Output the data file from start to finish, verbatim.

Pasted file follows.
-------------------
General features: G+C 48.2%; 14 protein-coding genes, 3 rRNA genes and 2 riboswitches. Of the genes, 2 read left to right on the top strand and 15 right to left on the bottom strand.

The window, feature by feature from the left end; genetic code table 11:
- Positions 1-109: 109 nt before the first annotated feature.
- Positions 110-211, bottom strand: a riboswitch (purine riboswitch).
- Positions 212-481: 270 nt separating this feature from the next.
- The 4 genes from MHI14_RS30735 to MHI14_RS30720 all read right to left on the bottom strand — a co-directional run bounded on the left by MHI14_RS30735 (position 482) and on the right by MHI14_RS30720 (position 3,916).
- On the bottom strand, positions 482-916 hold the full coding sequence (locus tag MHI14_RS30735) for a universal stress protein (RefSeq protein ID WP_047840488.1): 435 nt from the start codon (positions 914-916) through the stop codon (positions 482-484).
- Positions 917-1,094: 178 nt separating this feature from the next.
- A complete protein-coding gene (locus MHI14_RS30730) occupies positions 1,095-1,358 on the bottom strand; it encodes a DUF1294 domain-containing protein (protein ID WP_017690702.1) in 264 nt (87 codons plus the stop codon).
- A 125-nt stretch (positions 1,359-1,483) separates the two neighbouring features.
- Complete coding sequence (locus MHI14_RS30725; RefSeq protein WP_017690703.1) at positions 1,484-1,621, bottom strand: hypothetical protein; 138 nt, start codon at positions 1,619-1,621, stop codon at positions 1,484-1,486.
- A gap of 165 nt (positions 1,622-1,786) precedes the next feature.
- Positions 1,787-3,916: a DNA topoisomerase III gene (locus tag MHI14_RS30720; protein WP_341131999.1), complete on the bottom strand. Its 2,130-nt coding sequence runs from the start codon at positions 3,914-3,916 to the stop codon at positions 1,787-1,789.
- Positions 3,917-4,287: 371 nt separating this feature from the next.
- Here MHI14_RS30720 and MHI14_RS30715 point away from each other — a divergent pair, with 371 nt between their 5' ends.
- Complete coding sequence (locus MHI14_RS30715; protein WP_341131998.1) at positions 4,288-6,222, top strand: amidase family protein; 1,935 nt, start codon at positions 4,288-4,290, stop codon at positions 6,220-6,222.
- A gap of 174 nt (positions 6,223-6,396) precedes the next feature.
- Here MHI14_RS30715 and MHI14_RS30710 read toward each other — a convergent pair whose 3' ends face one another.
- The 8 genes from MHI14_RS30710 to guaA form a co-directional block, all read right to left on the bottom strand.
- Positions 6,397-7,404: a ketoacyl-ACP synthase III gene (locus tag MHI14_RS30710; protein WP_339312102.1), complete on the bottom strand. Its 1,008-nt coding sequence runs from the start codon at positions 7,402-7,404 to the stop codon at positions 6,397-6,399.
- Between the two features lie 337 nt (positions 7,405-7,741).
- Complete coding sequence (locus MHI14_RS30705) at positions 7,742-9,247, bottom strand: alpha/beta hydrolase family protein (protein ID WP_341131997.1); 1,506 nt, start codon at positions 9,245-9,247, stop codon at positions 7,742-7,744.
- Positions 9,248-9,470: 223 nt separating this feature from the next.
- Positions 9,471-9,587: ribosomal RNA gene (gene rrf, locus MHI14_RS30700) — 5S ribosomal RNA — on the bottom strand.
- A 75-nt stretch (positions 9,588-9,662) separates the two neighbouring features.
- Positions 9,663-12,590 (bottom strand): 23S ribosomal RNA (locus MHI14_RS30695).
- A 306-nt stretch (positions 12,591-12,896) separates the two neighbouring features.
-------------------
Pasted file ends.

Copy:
General features: G+C 48.2%; 14 protein-coding genes, 3 rRNA genes and 2 riboswitches. Of the genes, 2 read left to right on the top strand and 15 right to left on the bottom strand.

The window, feature by feature from the left end; genetic code table 11:
- Positions 1-109: 109 nt before the first annotated feature.
- Positions 110-211, bottom strand: a riboswitch (purine riboswitch).
- Positions 212-481: 270 nt separating this feature from the next.
- The 4 genes from MHI14_RS30735 to MHI14_RS30720 all read right to left on the bottom strand — a co-directional run bounded on the left by MHI14_RS30735 (position 482) and on the right by MHI14_RS30720 (position 3,916).
- On the bottom strand, positions 482-916 hold the full coding sequence (locus tag MHI14_RS30735) for a universal stress protein (RefSeq protein ID WP_047840488.1): 435 nt from the start codon (positions 914-916) through the stop codon (positions 482-484).
- Positions 917-1,094: 178 nt separating this feature from the next.
- A complete protein-coding gene (locus MHI14_RS30730) occupies positions 1,095-1,358 on the bottom strand; it encodes a DUF1294 domain-containing protein (protein ID WP_017690702.1) in 264 nt (87 codons plus the stop codon).
- A 125-nt stretch (positions 1,359-1,483) separates the two neighbouring features.
- Complete coding sequence (locus MHI14_RS30725; RefSeq protein WP_017690703.1) at positions 1,484-1,621, bottom strand: hypothetical protein; 138 nt, start codon at positions 1,619-1,621, stop codon at positions 1,484-1,486.
- A gap of 165 nt (positions 1,622-1,786) precedes the next feature.
- Positions 1,787-3,916: a DNA topoisomerase III gene (locus tag MHI14_RS30720; protein WP_341131999.1), complete on the bottom strand. Its 2,130-nt coding sequence runs from the start codon at positions 3,914-3,916 to the stop codon at positions 1,787-1,789.
- Positions 3,917-4,287: 371 nt separating this feature from the next.
- Here MHI14_RS30720 and MHI14_RS30715 point away from each other — a divergent pair, with 371 nt between their 5' ends.
- Complete coding sequence (locus MHI14_RS30715; protein WP_341131998.1) at positions 4,288-6,222, top strand: amidase family protein; 1,935 nt, start codon at positions 4,288-4,290, stop codon at positions 6,220-6,222.
- A gap of 174 nt (positions 6,223-6,396) precedes the next feature.
- Here MHI14_RS30715 and MHI14_RS30710 read toward each other — a convergent pair whose 3' ends face one another.
- The 8 genes from MHI14_RS30710 to guaA form a co-directional block, all read right to left on the bottom strand.
- Positions 6,397-7,404: a ketoacyl-ACP synthase III gene (locus tag MHI14_RS30710; protein WP_339312102.1), complete on the bottom strand. Its 1,008-nt coding sequence runs from the start codon at positions 7,402-7,404 to the stop codon at positions 6,397-6,399.
- Between the two features lie 337 nt (positions 7,405-7,741).
- Complete coding sequence (locus MHI14_RS30705) at positions 7,742-9,247, bottom strand: alpha/beta hydrolase family protein (protein ID WP_341131997.1); 1,506 nt, start codon at positions 9,245-9,247, stop codon at positions 7,742-7,744.
- Positions 9,248-9,470: 223 nt separating this feature from the next.
- Positions 9,471-9,587: ribosomal RNA gene (gene rrf, locus MHI14_RS30700) — 5S ribosomal RNA — on the bottom strand.
- A 75-nt stretch (positions 9,588-9,662) separates the two neighbouring features.
- Positions 9,663-12,590 (bottom strand): 23S ribosomal RNA (locus MHI14_RS30695).
- A 306-nt stretch (positions 12,591-12,896) separates the two neighbouring features.